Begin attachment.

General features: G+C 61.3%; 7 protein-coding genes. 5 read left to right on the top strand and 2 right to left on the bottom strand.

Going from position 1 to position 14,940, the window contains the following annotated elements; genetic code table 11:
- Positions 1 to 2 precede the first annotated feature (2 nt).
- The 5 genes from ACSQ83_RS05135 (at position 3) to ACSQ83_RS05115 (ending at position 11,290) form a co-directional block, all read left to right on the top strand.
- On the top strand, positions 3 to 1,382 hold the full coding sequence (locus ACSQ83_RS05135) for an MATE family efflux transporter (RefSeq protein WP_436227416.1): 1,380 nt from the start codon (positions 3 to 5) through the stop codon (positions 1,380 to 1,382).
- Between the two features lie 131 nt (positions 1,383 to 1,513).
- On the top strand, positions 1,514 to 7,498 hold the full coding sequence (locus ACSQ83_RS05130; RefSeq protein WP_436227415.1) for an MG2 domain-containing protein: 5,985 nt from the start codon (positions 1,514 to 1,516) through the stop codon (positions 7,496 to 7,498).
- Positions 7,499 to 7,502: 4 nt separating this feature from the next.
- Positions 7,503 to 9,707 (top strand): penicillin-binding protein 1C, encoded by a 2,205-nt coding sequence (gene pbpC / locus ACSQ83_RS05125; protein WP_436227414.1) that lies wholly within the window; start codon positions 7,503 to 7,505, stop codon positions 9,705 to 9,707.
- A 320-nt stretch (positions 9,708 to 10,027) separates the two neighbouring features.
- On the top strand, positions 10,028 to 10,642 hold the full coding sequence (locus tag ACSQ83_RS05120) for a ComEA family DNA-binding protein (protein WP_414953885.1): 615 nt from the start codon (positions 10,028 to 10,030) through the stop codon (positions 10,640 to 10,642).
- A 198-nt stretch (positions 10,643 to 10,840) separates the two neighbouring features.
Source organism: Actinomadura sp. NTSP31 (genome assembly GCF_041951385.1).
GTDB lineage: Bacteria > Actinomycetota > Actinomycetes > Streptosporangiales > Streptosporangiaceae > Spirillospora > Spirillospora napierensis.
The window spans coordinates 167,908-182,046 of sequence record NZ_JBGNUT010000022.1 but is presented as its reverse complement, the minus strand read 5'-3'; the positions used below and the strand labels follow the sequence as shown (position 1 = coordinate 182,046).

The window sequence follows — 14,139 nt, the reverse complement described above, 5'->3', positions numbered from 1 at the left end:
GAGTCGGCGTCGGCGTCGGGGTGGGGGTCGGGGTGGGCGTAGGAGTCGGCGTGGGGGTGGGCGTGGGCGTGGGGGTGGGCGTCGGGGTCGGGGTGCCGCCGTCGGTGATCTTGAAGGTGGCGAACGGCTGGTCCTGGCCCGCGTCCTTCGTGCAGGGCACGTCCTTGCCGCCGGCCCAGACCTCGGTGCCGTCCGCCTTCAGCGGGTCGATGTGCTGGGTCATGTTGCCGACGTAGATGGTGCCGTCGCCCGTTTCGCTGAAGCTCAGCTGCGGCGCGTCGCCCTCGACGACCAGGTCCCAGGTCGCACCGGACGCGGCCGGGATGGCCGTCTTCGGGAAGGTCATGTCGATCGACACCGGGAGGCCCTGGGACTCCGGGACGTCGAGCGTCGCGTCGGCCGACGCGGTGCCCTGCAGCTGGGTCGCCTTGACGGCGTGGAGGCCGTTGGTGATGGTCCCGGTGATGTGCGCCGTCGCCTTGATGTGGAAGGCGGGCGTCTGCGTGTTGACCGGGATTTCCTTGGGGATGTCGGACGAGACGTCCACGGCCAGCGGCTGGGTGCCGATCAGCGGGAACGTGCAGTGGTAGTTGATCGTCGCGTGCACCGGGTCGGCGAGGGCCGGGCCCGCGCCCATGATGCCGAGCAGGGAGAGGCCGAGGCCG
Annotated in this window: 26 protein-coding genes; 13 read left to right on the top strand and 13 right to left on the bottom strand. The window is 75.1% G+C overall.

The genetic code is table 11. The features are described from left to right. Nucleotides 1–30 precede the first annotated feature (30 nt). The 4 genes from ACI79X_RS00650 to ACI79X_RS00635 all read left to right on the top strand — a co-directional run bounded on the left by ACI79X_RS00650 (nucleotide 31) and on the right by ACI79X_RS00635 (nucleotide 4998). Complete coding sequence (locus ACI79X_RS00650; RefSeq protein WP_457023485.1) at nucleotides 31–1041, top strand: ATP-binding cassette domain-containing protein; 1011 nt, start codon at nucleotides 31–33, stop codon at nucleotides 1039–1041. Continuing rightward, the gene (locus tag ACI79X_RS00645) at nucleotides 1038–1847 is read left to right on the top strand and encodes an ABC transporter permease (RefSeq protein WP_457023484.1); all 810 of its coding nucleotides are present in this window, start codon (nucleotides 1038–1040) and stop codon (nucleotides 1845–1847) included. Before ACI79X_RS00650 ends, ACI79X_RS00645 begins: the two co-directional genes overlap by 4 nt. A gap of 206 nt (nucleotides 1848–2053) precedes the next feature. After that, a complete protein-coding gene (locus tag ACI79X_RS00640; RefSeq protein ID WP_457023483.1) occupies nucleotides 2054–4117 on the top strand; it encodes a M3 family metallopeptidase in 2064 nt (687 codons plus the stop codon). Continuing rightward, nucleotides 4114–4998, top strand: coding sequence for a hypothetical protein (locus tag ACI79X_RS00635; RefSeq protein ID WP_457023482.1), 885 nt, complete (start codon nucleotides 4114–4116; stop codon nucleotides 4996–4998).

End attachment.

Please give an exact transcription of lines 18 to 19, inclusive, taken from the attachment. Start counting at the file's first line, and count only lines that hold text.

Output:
Annotated in this window: 26 protein-coding genes; 13 read left to right on the top strand and 13 right to left on the bottom strand. The window is 75.1% G+C overall.

The genetic code is table 11. The features are described from left to right. Nucleotides 1–30 precede the first annotated feature (30 nt). The 4 genes from ACI79X_RS00650 to ACI79X_RS00635 all read left to right on the top strand — a co-directional run bounded on the left by ACI79X_RS00650 (nucleotide 31) and on the right by ACI79X_RS00635 (nucleotide 4998). Complete coding sequence (locus ACI79X_RS00650; RefSeq protein WP_457023485.1) at nucleotides 31–1041, top strand: ATP-binding cassette domain-containing protein; 1011 nt, start codon at nucleotides 31–33, stop codon at nucleotides 1039–1041. Continuing rightward, the gene (locus tag ACI79X_RS00645) at nucleotides 1038–1847 is read left to right on the top strand and encodes an ABC transporter permease (RefSeq protein WP_457023484.1); all 810 of its coding nucleotides are present in this window, start codon (nucleotides 1038–1040) and stop codon (nucleotides 1845–1847) included. Before ACI79X_RS00650 ends, ACI79X_RS00645 begins: the two co-directional genes overlap by 4 nt. A gap of 206 nt (nucleotides 1848–2053) precedes the next feature. After that, a complete protein-coding gene (locus tag ACI79X_RS00640; RefSeq protein ID WP_457023483.1) occupies nucleotides 2054–4117 on the top strand; it encodes a M3 family metallopeptidase in 2064 nt (687 codons plus the stop codon). Continuing rightward, nucleotides 4114–4998, top strand: coding sequence for a hypothetical protein (locus tag ACI79X_RS00635; RefSeq protein ID WP_457023482.1), 885 nt, complete (start codon nucleotides 4114–4116; stop codon nucleotides 4996–4998).